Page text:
We don't know yet if there will be a second season of Lovecraft Country, but if there is, Green knows what she'd call it: "This would be the title of it—Lovecraft Country: Supremacy."
On why she loves horror
I just like to be scared. I think it's also one of the reasons I feel like we go to drama in the first place, to live vicariously through something. So you get to live your fears on screen and then you go, "OK, I can tackle that, maybe." You get a little braver in life. ... When I was a kid, like watching It, watching Alien, watching those kinds of movies, I was like, "OK, I'm terrified. But now I feel a little braver." Afterwards, I feel like I can go and tackle the real horrors a little bit more.
On Black representation in genre fiction
I feel like one of my absolute favorites is the original Night of the Living Dead and then The People Under the Stairs [and] Candyman. So there [were] spaces for Black horror, they just weren't rampant. I feel like that's all of Black art right now. People are like, "We're in this huge renaissance!" and I'm like, "I remember in the '90s I could go on TV and see more all-Black casts than I can see now." So I feel like it's always been there, but you have to seek it out. And the mainstream—definitely when it comes to horror, sci-fi and all of these genre fantasy spaces—are all white in a way. And so that was exciting to me, to have this kind of show that could jump to all the places and be like, "Yeah, we can be here and we don't have to die first, guys."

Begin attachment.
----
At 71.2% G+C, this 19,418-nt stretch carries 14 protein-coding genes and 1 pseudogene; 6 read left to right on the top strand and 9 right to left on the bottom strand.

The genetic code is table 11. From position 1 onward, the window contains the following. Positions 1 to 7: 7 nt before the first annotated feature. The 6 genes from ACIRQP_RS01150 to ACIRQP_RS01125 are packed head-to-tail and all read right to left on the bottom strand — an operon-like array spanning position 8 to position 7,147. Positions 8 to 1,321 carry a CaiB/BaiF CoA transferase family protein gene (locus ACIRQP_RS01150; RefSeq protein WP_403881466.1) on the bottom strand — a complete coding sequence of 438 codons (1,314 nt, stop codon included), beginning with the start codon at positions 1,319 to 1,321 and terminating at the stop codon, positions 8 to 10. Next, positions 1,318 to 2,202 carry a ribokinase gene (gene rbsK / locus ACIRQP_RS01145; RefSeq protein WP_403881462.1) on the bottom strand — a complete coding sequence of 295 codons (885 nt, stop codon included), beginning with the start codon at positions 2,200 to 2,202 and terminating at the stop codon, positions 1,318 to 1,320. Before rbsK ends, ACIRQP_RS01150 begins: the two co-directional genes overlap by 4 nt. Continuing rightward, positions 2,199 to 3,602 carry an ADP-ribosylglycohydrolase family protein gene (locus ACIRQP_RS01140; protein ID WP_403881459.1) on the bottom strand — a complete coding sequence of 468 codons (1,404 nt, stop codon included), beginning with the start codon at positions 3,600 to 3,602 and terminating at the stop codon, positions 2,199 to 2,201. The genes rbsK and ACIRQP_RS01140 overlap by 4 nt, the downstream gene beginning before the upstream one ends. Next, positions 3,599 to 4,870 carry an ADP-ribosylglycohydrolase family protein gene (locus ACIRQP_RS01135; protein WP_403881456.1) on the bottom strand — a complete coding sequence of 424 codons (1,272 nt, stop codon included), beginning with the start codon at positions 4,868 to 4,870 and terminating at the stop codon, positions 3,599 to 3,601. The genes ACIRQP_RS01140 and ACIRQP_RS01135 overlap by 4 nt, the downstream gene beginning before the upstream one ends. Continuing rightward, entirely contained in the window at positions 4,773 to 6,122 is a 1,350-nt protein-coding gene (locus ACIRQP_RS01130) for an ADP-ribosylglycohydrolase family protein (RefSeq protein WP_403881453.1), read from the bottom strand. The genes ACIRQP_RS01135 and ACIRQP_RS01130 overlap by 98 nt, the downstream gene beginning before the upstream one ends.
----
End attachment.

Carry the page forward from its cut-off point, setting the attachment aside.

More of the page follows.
On developing the sound for Lovecraft Country, which sources audio from different moments in culture, like a Nike Ad or the poem "Whitey on the Moon"
I wanted to do something different than I had done on Underground with sound. We used contemporary music on [the WGN America show] Underground [which Green co-created] and it was very successful in kind of bringing the past into the present and I wanted to build on that. I want to come in with an audio viewpoint on the show.